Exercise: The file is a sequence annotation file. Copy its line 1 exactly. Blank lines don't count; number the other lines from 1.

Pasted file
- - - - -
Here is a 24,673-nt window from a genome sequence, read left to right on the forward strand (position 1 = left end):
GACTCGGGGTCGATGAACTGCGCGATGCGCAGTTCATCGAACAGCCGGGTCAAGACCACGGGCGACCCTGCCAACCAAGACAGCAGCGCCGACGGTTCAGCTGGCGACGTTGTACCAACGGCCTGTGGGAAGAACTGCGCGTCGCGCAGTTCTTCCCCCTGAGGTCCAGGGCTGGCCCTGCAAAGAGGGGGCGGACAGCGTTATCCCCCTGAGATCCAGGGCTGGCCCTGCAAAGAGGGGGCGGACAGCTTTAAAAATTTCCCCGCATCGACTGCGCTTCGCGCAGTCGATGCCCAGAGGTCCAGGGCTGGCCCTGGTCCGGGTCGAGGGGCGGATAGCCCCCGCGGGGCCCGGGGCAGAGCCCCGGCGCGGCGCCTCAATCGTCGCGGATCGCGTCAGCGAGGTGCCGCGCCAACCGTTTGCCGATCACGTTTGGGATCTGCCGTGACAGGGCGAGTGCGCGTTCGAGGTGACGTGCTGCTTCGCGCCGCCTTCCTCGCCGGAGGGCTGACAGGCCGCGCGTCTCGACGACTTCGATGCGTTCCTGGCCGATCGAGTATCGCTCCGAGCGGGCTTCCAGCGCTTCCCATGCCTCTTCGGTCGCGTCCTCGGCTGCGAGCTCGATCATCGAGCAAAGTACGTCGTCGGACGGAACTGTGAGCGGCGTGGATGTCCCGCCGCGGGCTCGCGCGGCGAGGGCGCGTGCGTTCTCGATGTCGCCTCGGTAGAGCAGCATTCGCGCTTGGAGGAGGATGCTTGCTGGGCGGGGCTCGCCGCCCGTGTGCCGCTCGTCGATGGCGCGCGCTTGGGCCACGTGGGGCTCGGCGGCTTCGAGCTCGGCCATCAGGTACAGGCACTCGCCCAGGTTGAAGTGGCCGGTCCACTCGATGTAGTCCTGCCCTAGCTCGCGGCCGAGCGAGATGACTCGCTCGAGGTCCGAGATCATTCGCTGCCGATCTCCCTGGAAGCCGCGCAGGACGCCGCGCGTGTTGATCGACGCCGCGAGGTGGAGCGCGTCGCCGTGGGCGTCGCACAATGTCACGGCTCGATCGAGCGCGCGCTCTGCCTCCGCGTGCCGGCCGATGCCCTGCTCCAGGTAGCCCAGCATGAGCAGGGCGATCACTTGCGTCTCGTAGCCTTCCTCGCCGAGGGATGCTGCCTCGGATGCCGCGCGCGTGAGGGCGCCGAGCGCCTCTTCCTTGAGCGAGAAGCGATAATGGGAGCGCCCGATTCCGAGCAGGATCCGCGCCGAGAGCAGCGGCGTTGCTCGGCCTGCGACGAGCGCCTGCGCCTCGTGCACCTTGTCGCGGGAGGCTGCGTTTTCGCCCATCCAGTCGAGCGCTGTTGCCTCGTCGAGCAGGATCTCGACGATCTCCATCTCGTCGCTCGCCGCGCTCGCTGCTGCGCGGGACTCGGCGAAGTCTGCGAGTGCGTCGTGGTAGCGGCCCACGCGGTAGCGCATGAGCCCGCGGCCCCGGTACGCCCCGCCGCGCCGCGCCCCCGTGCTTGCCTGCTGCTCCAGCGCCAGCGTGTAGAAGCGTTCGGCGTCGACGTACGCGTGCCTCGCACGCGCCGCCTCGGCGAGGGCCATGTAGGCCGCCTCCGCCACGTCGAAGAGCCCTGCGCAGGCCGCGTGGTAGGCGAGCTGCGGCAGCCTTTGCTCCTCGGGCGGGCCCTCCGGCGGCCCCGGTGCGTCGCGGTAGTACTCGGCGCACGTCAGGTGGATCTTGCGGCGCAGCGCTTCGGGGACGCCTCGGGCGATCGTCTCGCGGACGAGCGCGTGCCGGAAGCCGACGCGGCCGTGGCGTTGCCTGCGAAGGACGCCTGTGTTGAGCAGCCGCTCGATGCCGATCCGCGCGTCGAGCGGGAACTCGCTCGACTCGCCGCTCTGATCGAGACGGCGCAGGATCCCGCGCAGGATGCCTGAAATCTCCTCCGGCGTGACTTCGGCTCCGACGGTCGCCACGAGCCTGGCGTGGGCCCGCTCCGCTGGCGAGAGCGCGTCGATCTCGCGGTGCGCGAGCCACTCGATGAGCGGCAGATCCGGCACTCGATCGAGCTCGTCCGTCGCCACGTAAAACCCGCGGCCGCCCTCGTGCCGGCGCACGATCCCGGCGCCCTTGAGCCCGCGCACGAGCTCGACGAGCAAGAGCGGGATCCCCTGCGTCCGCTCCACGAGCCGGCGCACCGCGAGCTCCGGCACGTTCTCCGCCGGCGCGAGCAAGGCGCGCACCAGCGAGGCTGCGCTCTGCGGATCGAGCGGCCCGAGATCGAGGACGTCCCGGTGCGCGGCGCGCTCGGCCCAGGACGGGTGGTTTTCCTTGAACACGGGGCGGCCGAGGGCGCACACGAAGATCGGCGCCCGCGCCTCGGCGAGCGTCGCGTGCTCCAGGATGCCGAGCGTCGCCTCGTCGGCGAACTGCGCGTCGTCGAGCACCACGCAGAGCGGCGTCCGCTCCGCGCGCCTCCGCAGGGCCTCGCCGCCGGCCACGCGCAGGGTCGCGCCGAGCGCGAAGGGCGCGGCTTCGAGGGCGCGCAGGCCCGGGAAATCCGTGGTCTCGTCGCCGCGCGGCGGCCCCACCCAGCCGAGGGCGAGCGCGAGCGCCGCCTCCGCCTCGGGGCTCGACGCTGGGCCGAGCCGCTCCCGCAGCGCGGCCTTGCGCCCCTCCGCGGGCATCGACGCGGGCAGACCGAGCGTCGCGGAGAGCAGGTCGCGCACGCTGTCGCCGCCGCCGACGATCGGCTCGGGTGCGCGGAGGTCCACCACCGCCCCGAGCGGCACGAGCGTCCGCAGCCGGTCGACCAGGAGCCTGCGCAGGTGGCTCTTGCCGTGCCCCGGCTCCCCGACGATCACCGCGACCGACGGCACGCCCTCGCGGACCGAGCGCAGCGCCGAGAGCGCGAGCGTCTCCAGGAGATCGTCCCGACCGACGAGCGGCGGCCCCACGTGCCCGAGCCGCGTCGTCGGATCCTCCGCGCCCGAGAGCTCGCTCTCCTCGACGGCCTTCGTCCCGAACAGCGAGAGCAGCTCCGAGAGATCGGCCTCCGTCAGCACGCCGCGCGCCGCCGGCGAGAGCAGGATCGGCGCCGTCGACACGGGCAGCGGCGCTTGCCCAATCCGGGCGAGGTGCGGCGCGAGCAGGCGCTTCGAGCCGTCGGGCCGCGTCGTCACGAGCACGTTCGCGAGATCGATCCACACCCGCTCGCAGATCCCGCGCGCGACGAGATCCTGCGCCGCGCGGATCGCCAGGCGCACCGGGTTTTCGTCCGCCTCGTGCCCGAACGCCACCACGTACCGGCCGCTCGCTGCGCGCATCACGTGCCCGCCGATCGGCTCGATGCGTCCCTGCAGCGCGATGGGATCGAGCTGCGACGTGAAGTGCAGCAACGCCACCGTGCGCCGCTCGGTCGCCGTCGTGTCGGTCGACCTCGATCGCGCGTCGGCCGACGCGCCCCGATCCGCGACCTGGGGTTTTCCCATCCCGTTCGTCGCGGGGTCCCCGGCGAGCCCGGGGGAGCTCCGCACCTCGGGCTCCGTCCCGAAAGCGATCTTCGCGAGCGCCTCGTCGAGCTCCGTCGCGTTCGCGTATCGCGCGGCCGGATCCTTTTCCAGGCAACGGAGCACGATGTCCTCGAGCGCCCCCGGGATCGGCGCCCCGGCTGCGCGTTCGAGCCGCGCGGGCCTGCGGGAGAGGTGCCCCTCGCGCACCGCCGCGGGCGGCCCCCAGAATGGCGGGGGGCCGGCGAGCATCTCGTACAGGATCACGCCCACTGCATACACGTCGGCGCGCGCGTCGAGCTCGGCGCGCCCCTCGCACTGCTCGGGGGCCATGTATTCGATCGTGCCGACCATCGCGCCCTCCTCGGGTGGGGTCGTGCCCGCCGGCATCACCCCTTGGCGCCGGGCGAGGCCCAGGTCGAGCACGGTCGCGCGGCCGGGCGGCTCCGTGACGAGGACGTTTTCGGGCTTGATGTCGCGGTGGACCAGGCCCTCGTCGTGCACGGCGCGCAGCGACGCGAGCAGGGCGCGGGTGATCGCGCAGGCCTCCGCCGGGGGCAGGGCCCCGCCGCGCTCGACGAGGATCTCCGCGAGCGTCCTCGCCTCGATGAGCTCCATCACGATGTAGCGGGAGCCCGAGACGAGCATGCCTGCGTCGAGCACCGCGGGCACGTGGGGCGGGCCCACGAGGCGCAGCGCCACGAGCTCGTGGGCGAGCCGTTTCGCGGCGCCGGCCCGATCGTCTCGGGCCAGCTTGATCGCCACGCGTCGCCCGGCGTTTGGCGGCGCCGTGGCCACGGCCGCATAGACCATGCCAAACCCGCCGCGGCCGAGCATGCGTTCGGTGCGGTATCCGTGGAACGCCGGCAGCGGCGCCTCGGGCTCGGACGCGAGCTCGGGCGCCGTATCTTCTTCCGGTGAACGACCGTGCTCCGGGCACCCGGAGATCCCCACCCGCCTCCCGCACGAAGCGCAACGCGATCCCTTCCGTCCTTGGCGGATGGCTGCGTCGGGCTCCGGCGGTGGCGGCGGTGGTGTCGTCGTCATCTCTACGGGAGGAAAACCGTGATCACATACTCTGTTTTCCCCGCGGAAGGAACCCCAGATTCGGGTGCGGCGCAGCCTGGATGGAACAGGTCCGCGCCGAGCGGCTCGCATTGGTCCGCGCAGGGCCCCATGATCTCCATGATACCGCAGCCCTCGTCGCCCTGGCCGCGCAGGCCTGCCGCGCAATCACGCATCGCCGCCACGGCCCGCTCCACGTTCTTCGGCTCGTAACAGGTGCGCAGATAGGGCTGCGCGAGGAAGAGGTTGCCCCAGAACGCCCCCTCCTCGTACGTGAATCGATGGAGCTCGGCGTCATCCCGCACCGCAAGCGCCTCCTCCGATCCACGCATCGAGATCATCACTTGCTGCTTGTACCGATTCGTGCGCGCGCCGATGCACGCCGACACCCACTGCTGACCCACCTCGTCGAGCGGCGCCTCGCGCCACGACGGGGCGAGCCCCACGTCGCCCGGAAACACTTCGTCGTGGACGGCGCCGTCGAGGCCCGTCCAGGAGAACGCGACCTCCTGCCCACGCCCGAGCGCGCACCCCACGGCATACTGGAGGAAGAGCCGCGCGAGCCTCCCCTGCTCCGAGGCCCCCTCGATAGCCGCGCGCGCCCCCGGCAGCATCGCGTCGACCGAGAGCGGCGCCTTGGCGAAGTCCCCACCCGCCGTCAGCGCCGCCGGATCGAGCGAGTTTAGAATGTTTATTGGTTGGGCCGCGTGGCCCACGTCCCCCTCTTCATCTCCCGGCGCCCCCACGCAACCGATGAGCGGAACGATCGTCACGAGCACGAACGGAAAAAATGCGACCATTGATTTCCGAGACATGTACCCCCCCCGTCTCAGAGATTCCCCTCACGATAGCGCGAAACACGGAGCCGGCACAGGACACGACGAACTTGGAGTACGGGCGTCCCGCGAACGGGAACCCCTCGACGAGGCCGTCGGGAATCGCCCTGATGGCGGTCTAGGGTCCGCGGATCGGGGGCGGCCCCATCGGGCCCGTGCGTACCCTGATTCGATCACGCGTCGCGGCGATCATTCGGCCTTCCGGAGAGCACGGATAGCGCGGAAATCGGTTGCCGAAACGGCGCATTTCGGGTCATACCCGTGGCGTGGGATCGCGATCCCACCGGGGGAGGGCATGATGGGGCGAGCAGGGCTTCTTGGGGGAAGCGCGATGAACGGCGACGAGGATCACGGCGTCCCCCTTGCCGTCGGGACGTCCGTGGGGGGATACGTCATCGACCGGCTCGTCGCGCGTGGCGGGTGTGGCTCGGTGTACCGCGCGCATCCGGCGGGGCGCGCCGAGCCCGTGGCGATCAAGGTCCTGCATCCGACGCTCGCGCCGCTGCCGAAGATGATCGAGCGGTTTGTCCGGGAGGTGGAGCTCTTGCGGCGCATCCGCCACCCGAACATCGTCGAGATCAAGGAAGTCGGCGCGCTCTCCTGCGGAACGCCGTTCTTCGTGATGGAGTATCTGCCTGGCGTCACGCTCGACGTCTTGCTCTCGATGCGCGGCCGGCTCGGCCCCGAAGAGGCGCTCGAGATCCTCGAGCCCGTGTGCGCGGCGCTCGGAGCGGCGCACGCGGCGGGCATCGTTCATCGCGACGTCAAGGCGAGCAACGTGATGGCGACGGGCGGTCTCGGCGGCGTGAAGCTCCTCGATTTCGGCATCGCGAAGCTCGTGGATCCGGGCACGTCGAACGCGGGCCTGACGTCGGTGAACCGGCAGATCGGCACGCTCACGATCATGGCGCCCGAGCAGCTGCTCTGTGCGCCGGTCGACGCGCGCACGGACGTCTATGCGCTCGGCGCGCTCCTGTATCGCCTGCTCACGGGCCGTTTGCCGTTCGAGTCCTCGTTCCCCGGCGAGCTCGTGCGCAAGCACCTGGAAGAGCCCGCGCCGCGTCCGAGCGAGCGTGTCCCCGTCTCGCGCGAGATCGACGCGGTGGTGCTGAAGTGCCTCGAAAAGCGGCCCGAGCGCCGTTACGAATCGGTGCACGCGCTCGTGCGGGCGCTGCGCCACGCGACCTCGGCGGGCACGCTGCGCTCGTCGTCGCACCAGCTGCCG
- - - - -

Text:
Here is a 24,673-nt window from a genome sequence, read left to right on the forward strand (position 1 = left end):